The woman behind the first Father’s Day was Grace Clayton. In Fairmont, West Virginia, in 1908, hundreds of men died in a mining accident that is labeled as the worst mining accident in U.S history.
Grace Clayton, the daughter of a minister, proposed that a service be held to honor all the fathers but to especially honor the ones who had died. At that time, very few people outside of the local area knew about it, and the event was not held again any year after.
Fast forward to 1909, across the county Sonora Dodd of Spokane, Washington was inspired by the idea of Mother’s Day and wanted to show her appreciation to her father who was a single father to her and her five brothers.
During a Mother’s Day service at church, Sonora (who was only 27 at the time) came up with the idea of Father's Day. Within a few months, she had convinced Spokane Ministerial Association and the YMCA to set aside a Sunday in June to celebrate fathers. June 5th was her father’s birthday, but it was decided to do it on the third Sunday in June so that there was enough time spaced out between Mother’s Day and Father’s Day.
All of this led up to the first official Father’s Day event that commenced on June 19th of 1910. Sonora hand-delivered presents to fathers who were handicapped. Children from the YMCA wore fresh-cut roses on their lapels - red for the living and white for the dead.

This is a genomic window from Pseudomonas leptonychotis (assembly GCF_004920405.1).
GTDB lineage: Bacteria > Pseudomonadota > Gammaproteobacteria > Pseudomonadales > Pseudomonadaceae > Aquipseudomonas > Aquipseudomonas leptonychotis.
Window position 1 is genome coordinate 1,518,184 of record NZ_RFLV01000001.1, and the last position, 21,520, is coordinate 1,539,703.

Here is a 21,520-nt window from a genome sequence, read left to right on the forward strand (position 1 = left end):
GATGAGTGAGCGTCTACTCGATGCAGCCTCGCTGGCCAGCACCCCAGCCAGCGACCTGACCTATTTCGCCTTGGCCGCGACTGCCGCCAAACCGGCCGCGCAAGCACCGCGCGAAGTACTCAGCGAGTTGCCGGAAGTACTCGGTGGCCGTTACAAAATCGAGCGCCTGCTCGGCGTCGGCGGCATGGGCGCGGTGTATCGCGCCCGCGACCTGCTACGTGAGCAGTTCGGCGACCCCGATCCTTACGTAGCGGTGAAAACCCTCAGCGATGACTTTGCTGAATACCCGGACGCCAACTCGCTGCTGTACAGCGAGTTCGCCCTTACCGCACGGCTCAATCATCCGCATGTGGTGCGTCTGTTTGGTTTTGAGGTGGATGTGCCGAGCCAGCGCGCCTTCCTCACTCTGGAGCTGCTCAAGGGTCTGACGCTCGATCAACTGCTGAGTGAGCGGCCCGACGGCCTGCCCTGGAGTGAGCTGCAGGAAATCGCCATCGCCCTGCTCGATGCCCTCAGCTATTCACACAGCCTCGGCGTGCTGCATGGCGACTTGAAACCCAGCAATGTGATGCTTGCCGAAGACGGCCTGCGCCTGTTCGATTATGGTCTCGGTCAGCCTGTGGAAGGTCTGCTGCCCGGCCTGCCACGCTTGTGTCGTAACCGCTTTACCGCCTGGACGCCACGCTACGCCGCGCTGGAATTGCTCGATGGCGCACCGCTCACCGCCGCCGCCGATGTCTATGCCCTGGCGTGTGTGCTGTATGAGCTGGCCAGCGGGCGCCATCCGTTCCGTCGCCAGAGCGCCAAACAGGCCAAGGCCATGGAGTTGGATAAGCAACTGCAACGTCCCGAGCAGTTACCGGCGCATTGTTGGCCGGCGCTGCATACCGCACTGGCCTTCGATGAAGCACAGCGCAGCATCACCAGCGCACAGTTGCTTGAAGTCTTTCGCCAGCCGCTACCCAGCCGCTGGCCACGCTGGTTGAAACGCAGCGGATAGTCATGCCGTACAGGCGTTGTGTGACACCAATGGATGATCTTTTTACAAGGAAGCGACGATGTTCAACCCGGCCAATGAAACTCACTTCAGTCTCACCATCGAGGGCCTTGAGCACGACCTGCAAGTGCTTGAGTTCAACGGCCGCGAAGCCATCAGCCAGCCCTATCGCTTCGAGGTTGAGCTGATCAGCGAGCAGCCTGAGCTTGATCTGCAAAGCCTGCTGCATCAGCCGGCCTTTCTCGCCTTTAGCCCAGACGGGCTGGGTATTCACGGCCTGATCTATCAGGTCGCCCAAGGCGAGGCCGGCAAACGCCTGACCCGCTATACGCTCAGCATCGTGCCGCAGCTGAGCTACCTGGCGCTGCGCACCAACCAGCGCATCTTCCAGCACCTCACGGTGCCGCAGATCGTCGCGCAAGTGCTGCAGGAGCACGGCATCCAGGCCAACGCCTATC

The widely publicized event in Spokane reached Washington D.C., and Senora’s idea started on its way to becoming an official national holiday.
In 1916, President Woodrow Wilson and his family observed the day. Eight years later, President Calvin Coolidge signed a resolution in favor of Father’s Day. In 1966, President Lyndon Johnson signed an executive order that the holiday should be celebrated on the third Sunday in June, like Sonora and the ministries agreed upon before.
Congress officially passed an act making Father’s Day a national holiday under President Nixon in 1972. Six years later, Sonora passed at age 96.